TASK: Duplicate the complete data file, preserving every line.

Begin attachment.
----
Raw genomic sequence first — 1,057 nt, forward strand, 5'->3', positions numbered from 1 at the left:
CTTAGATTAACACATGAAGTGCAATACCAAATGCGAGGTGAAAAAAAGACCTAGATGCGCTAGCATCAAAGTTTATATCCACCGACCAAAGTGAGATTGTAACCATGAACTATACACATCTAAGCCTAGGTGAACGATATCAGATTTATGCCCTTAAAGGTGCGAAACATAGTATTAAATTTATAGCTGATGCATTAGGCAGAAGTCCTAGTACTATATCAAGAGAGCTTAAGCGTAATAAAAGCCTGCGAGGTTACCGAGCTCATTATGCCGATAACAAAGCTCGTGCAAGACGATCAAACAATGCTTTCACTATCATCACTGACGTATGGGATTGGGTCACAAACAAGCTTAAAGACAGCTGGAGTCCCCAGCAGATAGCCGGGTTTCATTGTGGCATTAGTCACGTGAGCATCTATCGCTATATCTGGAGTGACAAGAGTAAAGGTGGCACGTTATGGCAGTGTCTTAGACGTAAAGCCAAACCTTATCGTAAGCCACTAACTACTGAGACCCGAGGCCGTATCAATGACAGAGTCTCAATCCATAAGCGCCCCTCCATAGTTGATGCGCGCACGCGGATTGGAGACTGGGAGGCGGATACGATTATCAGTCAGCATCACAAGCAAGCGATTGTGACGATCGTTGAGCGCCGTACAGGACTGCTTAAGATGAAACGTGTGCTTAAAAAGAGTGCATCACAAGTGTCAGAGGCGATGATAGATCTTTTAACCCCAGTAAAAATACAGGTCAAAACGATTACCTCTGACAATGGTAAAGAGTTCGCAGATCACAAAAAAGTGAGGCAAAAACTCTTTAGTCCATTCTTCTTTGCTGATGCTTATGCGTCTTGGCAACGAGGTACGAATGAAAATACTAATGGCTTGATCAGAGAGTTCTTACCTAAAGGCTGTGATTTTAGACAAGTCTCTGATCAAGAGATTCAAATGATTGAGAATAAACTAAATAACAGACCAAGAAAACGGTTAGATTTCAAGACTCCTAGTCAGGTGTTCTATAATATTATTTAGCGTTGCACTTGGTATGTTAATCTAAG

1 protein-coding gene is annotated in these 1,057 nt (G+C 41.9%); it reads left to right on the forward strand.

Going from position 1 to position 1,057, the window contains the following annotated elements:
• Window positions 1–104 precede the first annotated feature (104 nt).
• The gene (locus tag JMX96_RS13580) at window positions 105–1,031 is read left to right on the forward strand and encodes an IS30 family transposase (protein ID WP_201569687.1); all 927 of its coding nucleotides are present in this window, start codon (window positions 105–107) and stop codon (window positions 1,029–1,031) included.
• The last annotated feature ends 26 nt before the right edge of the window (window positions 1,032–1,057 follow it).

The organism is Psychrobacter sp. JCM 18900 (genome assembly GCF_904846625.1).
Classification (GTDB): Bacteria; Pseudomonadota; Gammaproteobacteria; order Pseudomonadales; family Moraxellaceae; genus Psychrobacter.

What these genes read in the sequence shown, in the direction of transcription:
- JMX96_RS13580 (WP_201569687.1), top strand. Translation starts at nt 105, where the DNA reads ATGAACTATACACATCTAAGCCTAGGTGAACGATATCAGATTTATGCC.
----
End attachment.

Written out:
Raw genomic sequence first — 1,057 nt, forward strand, 5'->3', positions numbered from 1 at the left:
CTTAGATTAACACATGAAGTGCAATACCAAATGCGAGGTGAAAAAAAGACCTAGATGCGCTAGCATCAAAGTTTATATCCACCGACCAAAGTGAGATTGTAACCATGAACTATACACATCTAAGCCTAGGTGAACGATATCAGATTTATGCCCTTAAAGGTGCGAAACATAGTATTAAATTTATAGCTGATGCATTAGGCAGAAGTCCTAGTACTATATCAAGAGAGCTTAAGCGTAATAAAAGCCTGCGAGGTTACCGAGCTCATTATGCCGATAACAAAGCTCGTGCAAGACGATCAAACAATGCTTTCACTATCATCACTGACGTATGGGATTGGGTCACAAACAAGCTTAAAGACAGCTGGAGTCCCCAGCAGATAGCCGGGTTTCATTGTGGCATTAGTCACGTGAGCATCTATCGCTATATCTGGAGTGACAAGAGTAAAGGTGGCACGTTATGGCAGTGTCTTAGACGTAAAGCCAAACCTTATCGTAAGCCACTAACTACTGAGACCCGAGGCCGTATCAATGACAGAGTCTCAATCCATAAGCGCCCCTCCATAGTTGATGCGCGCACGCGGATTGGAGACTGGGAGGCGGATACGATTATCAGTCAGCATCACAAGCAAGCGATTGTGACGATCGTTGAGCGCCGTACAGGACTGCTTAAGATGAAACGTGTGCTTAAAAAGAGTGCATCACAAGTGTCAGAGGCGATGATAGATCTTTTAACCCCAGTAAAAATACAGGTCAAAACGATTACCTCTGACAATGGTAAAGAGTTCGCAGATCACAAAAAAGTGAGGCAAAAACTCTTTAGTCCATTCTTCTTTGCTGATGCTTATGCGTCTTGGCAACGAGGTACGAATGAAAATACTAATGGCTTGATCAGAGAGTTCTTACCTAAAGGCTGTGATTTTAGACAAGTCTCTGATCAAGAGATTCAAATGATTGAGAATAAACTAAATAACAGACCAAGAAAACGGTTAGATTTCAAGACTCCTAGTCAGGTGTTCTATAATATTATTTAGCGTTGCACTTGGTATGTTAATCTAAG

1 protein-coding gene is annotated in these 1,057 nt (G+C 41.9%); it reads left to right on the forward strand.

Going from position 1 to position 1,057, the window contains the following annotated elements:
• Window positions 1–104 precede the first annotated feature (104 nt).
• The gene (locus tag JMX96_RS13580) at window positions 105–1,031 is read left to right on the forward strand and encodes an IS30 family transposase (protein ID WP_201569687.1); all 927 of its coding nucleotides are present in this window, start codon (window positions 105–107) and stop codon (window positions 1,029–1,031) included.
• The last annotated feature ends 26 nt before the right edge of the window (window positions 1,032–1,057 follow it).

The organism is Psychrobacter sp. JCM 18900 (genome assembly GCF_904846625.1).
Classification (GTDB): Bacteria; Pseudomonadota; Gammaproteobacteria; order Pseudomonadales; family Moraxellaceae; genus Psychrobacter.

What these genes read in the sequence shown, in the direction of transcription:
- JMX96_RS13580 (WP_201569687.1), top strand. Translation starts at nt 105, where the DNA reads ATGAACTATACACATCTAAGCCTAGGTGAACGATATCAGATTTATGCC.